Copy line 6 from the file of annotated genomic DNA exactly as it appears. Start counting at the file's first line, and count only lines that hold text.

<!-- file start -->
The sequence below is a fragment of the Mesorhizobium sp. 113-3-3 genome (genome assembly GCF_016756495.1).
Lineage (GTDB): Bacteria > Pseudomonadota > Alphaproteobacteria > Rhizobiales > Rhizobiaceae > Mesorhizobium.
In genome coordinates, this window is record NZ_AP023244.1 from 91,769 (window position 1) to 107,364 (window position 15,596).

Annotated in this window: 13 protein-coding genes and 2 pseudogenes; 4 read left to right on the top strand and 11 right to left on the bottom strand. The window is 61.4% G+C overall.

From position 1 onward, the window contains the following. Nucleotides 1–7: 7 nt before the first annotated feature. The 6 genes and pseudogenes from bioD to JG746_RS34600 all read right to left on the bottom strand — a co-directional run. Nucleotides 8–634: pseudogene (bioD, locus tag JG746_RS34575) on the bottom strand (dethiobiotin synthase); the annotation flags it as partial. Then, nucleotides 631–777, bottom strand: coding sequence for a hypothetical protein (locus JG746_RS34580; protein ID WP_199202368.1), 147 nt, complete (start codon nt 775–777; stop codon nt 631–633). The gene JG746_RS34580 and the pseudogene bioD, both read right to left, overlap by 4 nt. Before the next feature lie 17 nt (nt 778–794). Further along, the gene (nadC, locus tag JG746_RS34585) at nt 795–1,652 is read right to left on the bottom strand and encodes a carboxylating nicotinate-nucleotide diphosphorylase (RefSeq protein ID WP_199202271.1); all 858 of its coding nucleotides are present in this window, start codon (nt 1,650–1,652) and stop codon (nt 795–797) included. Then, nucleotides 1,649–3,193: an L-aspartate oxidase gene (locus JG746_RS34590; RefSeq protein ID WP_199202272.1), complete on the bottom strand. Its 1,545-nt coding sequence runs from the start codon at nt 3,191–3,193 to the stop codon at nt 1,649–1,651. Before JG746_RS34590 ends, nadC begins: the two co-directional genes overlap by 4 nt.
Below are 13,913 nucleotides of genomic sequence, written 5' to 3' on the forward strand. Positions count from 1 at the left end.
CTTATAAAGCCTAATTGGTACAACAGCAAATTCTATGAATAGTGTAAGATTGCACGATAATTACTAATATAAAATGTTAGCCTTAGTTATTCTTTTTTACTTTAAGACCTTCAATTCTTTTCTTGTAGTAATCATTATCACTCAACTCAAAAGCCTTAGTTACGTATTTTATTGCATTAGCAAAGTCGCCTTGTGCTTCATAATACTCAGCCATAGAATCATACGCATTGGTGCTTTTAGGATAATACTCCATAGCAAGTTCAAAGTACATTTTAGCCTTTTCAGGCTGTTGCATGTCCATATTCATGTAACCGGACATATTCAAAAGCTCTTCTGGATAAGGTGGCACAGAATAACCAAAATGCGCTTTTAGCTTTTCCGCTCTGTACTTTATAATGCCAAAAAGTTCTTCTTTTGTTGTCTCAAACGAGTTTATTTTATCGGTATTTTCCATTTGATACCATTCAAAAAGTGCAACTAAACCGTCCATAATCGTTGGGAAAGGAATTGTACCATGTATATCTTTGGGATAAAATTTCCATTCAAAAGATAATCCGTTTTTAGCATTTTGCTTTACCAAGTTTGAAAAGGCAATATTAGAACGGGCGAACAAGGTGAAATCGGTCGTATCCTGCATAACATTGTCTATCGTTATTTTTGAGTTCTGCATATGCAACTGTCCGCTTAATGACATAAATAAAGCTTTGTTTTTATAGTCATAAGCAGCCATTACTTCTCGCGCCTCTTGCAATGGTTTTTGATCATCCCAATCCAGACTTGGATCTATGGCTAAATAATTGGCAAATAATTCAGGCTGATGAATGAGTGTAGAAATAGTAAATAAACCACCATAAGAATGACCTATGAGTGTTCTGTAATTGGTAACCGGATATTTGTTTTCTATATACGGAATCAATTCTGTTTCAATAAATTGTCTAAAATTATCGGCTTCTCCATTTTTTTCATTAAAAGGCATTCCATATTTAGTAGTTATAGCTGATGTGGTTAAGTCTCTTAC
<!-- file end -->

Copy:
Below are 13,913 nucleotides of genomic sequence, written 5' to 3' on the forward strand. Positions count from 1 at the left end.